In x^{n}, x is the base, and n is the exponent (or power)
We defined positive integer powers by
x^{n} = x ^{·} x ^{·} x ^{·} . . . ^{·} x (n factors of x)
The above definition can be extended by requiring other powers (i.e. other than positive integers) to behave like the positive integer powers. For example, we know that
x^{n} x^{m} = x^{n }^{+ m}
for positive integer powers, because we can write out the multiplication.
Example:
x^{2 }x^{5} = (x ^{·} x)(x ^{·} x ^{·} x ^{·} x ^{·} x) = x ^{·} x ^{·} x ^{·} x ^{·} x ^{·} x ^{·} x = x^{7}
We now require that this rule hold even if n and m are not positive integers, although this means that we can no longer write out the multiplication (How do you multiply something by itself a negative number of times? Or a fractional number of times?).
We can find several new properties of exponents by similarly considering the rule for dividing powers:
_{}
(We will assume without always mentioning it that x ¹ 0). This rule is quite reasonable when m and n are positive integers and m > n. For example:
_{}
where indeed 5 – 2 = 3.
However, in other cases it leads to situation where we have to define new properties for exponents. First, suppose that m < n. We can simplify it by canceling like factors as before:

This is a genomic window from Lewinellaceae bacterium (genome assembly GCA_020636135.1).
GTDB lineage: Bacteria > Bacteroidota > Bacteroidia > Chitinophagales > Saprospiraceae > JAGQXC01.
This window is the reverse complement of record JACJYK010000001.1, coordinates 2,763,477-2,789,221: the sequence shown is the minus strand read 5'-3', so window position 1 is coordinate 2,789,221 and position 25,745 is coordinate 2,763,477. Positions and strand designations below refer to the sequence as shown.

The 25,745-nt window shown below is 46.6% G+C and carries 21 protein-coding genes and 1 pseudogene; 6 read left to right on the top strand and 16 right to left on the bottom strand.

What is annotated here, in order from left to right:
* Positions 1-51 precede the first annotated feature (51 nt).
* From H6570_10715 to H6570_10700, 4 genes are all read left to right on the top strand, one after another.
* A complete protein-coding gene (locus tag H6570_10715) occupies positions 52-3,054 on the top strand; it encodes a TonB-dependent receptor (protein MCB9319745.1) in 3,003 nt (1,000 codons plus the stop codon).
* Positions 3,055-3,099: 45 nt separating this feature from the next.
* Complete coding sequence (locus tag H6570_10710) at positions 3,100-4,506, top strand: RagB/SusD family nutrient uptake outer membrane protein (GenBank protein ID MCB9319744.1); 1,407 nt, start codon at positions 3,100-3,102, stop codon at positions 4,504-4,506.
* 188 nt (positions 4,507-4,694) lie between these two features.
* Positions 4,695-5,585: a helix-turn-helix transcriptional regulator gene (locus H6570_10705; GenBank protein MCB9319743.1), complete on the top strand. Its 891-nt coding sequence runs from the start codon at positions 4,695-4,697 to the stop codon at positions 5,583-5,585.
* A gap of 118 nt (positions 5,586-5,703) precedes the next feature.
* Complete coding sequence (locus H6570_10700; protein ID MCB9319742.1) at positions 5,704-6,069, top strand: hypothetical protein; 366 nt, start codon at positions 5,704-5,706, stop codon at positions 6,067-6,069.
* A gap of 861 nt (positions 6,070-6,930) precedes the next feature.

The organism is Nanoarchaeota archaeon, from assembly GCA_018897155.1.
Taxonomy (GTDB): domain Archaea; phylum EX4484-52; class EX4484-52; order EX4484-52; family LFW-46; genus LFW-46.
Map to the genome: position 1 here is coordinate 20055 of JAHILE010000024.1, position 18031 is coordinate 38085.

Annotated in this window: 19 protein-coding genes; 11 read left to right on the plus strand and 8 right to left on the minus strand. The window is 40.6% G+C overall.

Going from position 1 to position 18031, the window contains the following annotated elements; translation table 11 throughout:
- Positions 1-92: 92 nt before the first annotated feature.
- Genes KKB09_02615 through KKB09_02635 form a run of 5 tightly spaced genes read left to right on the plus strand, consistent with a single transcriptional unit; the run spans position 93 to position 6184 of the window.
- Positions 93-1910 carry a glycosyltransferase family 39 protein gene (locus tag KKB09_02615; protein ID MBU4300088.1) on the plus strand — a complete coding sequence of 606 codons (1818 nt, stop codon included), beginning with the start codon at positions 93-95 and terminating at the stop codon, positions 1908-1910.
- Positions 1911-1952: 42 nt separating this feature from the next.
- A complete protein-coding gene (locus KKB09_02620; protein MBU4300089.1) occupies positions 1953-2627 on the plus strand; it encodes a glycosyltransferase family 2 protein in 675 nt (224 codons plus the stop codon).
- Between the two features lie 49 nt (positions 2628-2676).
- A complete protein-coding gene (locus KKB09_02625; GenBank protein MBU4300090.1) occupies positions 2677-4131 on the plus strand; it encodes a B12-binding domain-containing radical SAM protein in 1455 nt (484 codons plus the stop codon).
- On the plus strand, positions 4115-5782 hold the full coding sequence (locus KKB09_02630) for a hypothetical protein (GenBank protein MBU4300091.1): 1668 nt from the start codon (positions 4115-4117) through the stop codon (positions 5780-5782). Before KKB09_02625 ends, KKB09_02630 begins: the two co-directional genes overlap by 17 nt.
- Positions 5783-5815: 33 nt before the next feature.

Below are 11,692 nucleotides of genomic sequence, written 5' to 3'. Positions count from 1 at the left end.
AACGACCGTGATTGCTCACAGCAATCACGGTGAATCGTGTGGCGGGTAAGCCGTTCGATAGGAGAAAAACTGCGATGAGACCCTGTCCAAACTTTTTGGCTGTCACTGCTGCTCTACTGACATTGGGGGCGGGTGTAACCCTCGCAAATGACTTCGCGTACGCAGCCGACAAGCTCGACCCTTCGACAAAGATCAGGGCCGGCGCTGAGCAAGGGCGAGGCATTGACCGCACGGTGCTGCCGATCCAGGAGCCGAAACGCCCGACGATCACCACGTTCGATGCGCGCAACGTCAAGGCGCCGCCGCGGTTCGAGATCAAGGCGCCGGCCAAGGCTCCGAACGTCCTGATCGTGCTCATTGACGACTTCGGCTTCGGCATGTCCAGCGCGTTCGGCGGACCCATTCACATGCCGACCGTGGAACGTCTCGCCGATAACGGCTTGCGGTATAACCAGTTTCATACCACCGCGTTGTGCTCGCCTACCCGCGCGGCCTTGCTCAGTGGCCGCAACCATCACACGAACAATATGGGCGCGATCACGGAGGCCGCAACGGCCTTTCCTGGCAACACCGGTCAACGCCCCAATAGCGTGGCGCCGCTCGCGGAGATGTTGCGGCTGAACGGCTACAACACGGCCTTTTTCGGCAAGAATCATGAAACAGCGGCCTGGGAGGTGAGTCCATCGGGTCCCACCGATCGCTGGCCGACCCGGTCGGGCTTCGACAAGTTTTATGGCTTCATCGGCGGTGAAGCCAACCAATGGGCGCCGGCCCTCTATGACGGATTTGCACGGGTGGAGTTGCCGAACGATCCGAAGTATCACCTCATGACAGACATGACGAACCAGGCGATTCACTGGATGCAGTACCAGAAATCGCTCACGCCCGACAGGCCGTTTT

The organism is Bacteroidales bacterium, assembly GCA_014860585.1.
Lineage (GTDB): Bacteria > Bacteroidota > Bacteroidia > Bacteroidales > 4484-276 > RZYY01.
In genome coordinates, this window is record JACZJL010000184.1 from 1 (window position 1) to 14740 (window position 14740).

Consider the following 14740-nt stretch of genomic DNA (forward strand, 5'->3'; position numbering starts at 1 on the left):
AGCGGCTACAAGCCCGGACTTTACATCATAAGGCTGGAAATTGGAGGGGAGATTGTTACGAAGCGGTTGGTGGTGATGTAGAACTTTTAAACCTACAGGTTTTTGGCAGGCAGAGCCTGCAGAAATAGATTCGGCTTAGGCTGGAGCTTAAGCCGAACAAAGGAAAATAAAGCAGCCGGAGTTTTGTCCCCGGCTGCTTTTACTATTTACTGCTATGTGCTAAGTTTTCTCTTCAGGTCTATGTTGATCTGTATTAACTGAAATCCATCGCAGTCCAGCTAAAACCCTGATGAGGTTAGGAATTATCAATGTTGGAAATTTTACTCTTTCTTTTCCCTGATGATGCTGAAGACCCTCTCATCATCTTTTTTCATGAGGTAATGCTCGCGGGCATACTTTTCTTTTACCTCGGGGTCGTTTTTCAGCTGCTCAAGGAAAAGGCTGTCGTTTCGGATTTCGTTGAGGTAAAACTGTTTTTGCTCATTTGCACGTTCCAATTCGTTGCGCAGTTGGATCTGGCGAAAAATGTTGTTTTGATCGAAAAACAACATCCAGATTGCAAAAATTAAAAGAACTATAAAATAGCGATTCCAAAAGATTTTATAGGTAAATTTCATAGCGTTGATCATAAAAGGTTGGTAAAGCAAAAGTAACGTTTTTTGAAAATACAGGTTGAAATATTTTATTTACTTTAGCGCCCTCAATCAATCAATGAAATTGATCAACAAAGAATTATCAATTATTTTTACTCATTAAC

_{}
But following our rule would give
_{}
In order for these two results to be consistent, it must be true that
_{}
or, in general,
_{}
· Notice that a minus sign in the exponent does not make the result negative—instead, it makes it the reciprocal of the result with the positive exponent.
Now suppose that n = m. The fraction becomes
_{},
which is obviously equal to 1. But our rule gives
_{}
Again, in order to remain consistent we have to say that these two results are equal, and so we define
x^{0} = 1
for all values of x (except x = 0, because 0^{0} is undefined)
The following properties hold for all real numbers x, y, n, and m, with these exceptions:
1. 0^{0} is undefined
2. Dividing by zero is undefined
3. Raising negative numbers to fractional powers can be undefined
x^{1} = x |
(x^{n})^{m} = x^{nm} |
x^{0} = 1 |
_{} |
x^{n} x^{m} = x^{n }^{+ m} |
_{} |
_{} |
_{} |